And, frankly, I did get a few laughs with the running gag of Dr. Fields’ space lazer constantly tripped the laboratory’s circuit breaker at the worst time imaginable. That alone may not have elevated this 86-minute treatise to the point of being classically worthwhile, but the addition of the lovely Brinke Stevens and TJ Myers as the best-looking brainiacs in all of science didn’t hurt matters, either.
Lastly, dare I even mention that McCormick and his occasionally lewd and crude sense of humor most likely wouldn’t see the light of day in today’s trigger-happy climate? There’s an undeniable wholesomeness to such softcore screwball antics at play that modern social justice warriors would want no part of, and I think that’s a sad testament to where we are in history, folks. In this, the display of a woman’s ample breasts was meant to invoke as much harmless laughter as it was to activate the male of our species on a call to duty. We didn’t have to like it, but we weren’t calling to shut down the form of art over something as negligible as flesh, nipples, and a few pleasant areolae.
Good God, I’m old.
RepliGator (1998) was produced by Glen Coburn, Rob Hauschild, and Bret McCormick. DVD distribution (for this particular release) is being coordinated by the fine folks at Visual Vengeance and Wild Eye Releasing. As for the technical specifications? Well … though I’m no trained video expert, it’s pretty clear that this extremely low-budget assault on the senses remains a bit grainy even with this allegedly supervised SD mastering from its original tapes. I guess it’s best to say “you get what you get.” (It ain’t awful.)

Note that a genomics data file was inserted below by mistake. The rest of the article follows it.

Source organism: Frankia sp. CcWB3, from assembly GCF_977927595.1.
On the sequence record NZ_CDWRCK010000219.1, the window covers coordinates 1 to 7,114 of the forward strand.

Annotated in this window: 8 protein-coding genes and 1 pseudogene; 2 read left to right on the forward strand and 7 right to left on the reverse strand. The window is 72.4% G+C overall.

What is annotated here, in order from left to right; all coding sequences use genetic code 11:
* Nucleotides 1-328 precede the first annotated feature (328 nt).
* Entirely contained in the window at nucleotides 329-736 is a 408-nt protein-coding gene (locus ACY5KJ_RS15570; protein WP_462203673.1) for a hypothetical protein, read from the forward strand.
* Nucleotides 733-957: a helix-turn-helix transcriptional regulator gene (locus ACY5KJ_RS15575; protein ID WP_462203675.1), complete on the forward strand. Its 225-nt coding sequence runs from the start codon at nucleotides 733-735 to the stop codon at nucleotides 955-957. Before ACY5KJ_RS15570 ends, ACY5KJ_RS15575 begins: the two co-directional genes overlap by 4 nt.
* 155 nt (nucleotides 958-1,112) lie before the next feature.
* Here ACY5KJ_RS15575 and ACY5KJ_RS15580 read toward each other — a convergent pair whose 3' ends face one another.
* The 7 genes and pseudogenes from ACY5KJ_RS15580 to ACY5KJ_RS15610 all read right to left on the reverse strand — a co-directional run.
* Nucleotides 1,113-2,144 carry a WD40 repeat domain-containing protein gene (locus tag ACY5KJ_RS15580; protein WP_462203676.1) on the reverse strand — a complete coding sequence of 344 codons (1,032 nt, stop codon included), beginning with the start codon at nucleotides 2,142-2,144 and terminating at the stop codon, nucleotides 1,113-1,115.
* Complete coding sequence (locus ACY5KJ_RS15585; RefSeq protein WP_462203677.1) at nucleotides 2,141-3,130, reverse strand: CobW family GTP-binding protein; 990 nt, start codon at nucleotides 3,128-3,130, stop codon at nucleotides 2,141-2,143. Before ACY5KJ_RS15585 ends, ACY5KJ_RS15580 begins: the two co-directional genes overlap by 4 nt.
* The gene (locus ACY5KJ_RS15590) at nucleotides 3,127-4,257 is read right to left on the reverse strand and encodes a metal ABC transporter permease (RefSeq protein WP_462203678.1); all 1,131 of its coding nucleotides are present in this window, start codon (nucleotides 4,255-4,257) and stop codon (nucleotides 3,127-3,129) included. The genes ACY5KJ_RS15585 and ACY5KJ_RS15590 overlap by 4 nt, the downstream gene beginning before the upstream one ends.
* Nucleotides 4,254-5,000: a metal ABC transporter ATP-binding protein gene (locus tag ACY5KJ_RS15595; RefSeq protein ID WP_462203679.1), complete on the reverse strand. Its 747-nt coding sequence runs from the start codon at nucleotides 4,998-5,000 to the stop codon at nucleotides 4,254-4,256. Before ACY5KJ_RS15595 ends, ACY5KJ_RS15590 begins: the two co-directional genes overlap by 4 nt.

As for the special features? Wowza. This collection contains everything but the kitchen sink! Fans can expect to be titillated by:
- Two different audio commentaries;
- Archival ‘making-of’ featurettes and interviews;
- Deleted scenes;
- A Limited edition slipcase;
- New artwork;
- One pair of branded ‘X-Ray Specs;’
- A mini-poster; and
- One sheet VHS sticker set.
Barely – just barely – recommended, mostly as a curiosity more than anything else …
Though I may not be an enthusiast for the cinematic pleasures of Bret McCormick, I can appreciate a job well done, and – on that level – I think there’s a level of mirth sought after by the cast and crew of RepliGator. Arguably, the flick demonstrates that just about anything can be captured on film – doesn’t mean it should be, no – and somewhere sometime someone will give it their best attempt. There’s a harmless and zany atmosphere here meant to be a good time, and I’ll bet those who participated in this shenanigan had some laughs. Audiences might disagree … but you should know without question that you got your 99 cents worth of entertainment when you paid at rental counter.
In the interests of fairness, I’m pleased to disclose that the fine folks at Visual Vengeance provided me with a complimentary Blu-ray of RepliGator by request for the expressed purpose of completing this review. Their contribution to me in no way, shape, or form influenced my opinion of it.